US8159011Feb 28, 2007Apr 17, 2012Intellectual Ventures Ii LlcComplementary metal oxide semiconductor (CMOS) image sensor with extended pixel dynamic range incorporating transfer gate with potential well
US8203174Oct 27, 2009Jun 19, 2012Intellectual Ventures Ii LlcImage sensor having an epitaxial layer doped in-situ
US8686479May 18, 2010Apr 1, 2014Intellectual Ventures Ii LlcStacked pixel for high resolution CMOS image sensor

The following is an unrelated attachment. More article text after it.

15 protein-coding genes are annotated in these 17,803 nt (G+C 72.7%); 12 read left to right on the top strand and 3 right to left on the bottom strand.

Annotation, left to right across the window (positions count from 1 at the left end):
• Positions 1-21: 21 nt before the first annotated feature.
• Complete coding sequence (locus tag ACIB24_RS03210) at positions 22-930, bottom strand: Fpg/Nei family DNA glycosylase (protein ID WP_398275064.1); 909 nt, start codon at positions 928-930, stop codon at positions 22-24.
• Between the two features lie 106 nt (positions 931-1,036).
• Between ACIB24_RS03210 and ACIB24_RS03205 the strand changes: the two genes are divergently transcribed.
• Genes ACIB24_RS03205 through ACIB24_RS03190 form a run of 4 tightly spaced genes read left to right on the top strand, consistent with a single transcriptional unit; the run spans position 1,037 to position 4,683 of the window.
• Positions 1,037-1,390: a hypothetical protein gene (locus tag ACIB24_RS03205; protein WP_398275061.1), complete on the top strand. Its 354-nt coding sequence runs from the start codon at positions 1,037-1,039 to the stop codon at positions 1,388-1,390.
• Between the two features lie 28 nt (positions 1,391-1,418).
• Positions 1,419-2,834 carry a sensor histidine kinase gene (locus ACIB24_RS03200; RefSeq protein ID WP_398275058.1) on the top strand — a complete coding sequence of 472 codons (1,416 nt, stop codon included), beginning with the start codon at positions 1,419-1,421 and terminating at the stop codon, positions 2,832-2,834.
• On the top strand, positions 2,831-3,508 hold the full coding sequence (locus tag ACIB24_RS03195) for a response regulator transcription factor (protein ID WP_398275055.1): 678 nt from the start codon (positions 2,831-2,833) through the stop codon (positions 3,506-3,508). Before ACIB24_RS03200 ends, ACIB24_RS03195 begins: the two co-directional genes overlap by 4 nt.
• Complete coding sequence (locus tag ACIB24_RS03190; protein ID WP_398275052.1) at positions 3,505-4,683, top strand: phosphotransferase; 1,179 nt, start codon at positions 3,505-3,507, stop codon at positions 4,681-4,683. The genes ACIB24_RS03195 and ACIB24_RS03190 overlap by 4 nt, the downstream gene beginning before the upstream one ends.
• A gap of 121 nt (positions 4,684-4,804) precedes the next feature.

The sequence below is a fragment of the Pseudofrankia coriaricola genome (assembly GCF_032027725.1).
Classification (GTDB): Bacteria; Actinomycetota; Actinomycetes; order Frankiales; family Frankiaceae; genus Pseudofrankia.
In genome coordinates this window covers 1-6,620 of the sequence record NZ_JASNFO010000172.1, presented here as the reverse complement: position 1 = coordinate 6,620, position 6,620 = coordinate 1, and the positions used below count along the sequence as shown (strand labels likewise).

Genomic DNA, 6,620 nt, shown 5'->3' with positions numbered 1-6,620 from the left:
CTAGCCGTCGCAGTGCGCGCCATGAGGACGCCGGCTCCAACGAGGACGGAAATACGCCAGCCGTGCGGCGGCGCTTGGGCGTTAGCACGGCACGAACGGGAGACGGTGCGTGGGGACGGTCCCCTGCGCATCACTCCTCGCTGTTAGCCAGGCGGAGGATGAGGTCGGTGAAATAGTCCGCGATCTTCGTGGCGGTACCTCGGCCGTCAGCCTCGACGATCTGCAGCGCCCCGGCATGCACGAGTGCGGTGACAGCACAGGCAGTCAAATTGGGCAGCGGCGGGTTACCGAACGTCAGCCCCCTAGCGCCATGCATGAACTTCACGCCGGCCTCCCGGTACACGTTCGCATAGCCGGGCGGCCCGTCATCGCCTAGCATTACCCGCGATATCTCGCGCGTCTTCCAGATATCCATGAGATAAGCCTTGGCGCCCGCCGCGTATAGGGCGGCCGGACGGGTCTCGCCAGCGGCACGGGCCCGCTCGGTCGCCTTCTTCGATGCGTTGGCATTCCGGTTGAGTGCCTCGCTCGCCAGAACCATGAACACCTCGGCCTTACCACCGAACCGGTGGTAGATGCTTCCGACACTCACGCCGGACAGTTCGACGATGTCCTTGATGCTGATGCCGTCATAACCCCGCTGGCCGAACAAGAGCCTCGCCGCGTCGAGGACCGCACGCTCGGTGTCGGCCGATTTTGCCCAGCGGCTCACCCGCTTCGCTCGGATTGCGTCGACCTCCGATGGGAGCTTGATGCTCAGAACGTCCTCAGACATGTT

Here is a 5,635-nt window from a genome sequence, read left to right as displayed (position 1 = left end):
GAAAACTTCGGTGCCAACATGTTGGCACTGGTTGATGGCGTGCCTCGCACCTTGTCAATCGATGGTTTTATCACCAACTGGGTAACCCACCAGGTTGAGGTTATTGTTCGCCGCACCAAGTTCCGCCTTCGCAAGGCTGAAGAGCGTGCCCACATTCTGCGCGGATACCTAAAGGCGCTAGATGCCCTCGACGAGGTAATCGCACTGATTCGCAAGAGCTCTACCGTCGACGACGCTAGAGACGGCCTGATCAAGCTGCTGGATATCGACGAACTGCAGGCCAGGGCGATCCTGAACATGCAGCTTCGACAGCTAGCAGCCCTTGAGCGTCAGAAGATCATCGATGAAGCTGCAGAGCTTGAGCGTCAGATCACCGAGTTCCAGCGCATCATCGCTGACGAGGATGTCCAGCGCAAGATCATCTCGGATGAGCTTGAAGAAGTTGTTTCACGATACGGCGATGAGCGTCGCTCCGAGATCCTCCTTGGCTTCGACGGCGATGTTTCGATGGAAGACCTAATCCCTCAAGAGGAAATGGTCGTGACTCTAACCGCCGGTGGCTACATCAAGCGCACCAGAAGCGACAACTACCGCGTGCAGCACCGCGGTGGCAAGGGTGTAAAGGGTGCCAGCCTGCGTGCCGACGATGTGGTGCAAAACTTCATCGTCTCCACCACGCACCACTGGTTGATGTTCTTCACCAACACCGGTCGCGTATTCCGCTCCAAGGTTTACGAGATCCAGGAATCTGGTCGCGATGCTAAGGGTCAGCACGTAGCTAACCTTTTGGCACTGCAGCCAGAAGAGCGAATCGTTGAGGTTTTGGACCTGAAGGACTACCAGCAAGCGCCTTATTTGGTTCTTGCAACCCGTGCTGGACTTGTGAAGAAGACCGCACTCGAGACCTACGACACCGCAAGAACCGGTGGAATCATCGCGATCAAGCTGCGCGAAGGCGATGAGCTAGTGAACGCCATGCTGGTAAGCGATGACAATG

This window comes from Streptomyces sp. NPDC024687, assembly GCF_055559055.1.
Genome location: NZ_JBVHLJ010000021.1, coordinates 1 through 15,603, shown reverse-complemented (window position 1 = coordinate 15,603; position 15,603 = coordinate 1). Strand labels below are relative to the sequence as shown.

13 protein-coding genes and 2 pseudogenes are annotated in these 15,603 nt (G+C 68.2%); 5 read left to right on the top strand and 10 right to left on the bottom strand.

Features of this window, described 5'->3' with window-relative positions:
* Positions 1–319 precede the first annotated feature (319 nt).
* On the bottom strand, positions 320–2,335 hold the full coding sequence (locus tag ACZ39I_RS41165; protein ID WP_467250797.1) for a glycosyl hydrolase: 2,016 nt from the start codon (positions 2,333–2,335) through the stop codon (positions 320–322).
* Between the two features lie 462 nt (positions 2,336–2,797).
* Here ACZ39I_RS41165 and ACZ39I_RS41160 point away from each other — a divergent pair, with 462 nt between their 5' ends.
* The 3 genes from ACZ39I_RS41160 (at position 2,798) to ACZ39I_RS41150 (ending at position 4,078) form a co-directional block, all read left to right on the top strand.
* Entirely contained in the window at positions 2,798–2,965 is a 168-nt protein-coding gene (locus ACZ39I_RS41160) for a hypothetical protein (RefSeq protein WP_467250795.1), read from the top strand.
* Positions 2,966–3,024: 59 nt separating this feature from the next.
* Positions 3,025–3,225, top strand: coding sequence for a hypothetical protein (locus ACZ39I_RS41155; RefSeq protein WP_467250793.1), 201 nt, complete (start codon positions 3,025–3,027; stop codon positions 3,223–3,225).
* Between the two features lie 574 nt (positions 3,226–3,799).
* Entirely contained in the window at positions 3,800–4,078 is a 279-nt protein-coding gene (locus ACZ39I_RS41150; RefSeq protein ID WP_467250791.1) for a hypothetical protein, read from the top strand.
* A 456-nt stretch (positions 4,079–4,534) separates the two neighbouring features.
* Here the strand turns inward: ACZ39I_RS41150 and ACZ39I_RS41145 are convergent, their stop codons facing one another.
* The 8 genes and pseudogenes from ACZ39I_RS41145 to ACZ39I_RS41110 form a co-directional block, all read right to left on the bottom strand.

US20100033610 *Oct 28, 2009Feb 11, 2010Jaroslav HynecekCmos image sensor with improved performance incorporating pixels with burst reset operation
Classifications
U.S. Classification257/292, 257/E27.131, 257/E31.033, 257/E31.084, 257/462, 257/E27.132, 257/E27.133
International ClassificationH04N5/335, H04N5/374, H04N5/369, H01L31/113, H01L31/0352, H01L27/146
Cooperative ClassificationH01L31/1133, H01L27/14603, H01L27/14689, H01L27/14609, H01L31/035236, H01L27/14643
European ClassificationH01L31/113B, H01L27/146V6, H01L27/146A4